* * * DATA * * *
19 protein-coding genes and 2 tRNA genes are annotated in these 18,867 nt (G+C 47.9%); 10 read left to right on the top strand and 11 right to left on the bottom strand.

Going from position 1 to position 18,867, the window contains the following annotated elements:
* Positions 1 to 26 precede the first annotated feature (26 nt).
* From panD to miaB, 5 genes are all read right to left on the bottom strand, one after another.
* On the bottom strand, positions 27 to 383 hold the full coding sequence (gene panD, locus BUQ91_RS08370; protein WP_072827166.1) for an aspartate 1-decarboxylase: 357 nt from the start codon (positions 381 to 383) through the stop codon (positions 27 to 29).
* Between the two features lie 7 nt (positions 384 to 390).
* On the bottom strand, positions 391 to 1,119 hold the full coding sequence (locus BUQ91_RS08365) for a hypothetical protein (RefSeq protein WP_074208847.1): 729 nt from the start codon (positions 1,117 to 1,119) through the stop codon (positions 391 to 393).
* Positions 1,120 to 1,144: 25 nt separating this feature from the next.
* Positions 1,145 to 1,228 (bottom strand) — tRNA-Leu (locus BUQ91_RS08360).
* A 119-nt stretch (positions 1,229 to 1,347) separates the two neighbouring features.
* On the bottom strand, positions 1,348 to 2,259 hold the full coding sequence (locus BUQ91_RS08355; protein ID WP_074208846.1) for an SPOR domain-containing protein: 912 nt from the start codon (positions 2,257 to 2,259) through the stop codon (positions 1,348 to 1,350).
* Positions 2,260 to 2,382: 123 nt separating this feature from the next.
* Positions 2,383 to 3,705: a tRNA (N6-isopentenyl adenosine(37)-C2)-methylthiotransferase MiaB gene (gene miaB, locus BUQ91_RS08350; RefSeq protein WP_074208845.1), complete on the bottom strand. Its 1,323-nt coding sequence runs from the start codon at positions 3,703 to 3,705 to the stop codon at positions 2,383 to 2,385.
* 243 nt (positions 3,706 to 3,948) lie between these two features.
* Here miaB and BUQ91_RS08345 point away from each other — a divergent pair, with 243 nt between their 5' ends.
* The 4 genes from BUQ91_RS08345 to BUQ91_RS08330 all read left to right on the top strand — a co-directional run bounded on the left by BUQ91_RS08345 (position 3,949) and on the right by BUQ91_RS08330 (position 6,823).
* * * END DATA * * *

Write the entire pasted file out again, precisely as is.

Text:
19 protein-coding genes and 2 tRNA genes are annotated in these 18,867 nt (G+C 47.9%); 10 read left to right on the top strand and 11 right to left on the bottom strand.

Going from position 1 to position 18,867, the window contains the following annotated elements:
* Positions 1 to 26 precede the first annotated feature (26 nt).
* From panD to miaB, 5 genes are all read right to left on the bottom strand, one after another.
* On the bottom strand, positions 27 to 383 hold the full coding sequence (gene panD, locus BUQ91_RS08370; protein WP_072827166.1) for an aspartate 1-decarboxylase: 357 nt from the start codon (positions 381 to 383) through the stop codon (positions 27 to 29).
* Between the two features lie 7 nt (positions 384 to 390).
* On the bottom strand, positions 391 to 1,119 hold the full coding sequence (locus BUQ91_RS08365) for a hypothetical protein (RefSeq protein WP_074208847.1): 729 nt from the start codon (positions 1,117 to 1,119) through the stop codon (positions 391 to 393).
* Positions 1,120 to 1,144: 25 nt separating this feature from the next.
* Positions 1,145 to 1,228 (bottom strand) — tRNA-Leu (locus BUQ91_RS08360).
* A 119-nt stretch (positions 1,229 to 1,347) separates the two neighbouring features.
* On the bottom strand, positions 1,348 to 2,259 hold the full coding sequence (locus BUQ91_RS08355; protein ID WP_074208846.1) for an SPOR domain-containing protein: 912 nt from the start codon (positions 2,257 to 2,259) through the stop codon (positions 1,348 to 1,350).
* Positions 2,260 to 2,382: 123 nt separating this feature from the next.
* Positions 2,383 to 3,705: a tRNA (N6-isopentenyl adenosine(37)-C2)-methylthiotransferase MiaB gene (gene miaB, locus BUQ91_RS08350; RefSeq protein WP_074208845.1), complete on the bottom strand. Its 1,323-nt coding sequence runs from the start codon at positions 3,703 to 3,705 to the stop codon at positions 2,383 to 2,385.
* 243 nt (positions 3,706 to 3,948) lie between these two features.
* Here miaB and BUQ91_RS08345 point away from each other — a divergent pair, with 243 nt between their 5' ends.
* The 4 genes from BUQ91_RS08345 to BUQ91_RS08330 all read left to right on the top strand — a co-directional run bounded on the left by BUQ91_RS08345 (position 3,949) and on the right by BUQ91_RS08330 (position 6,823).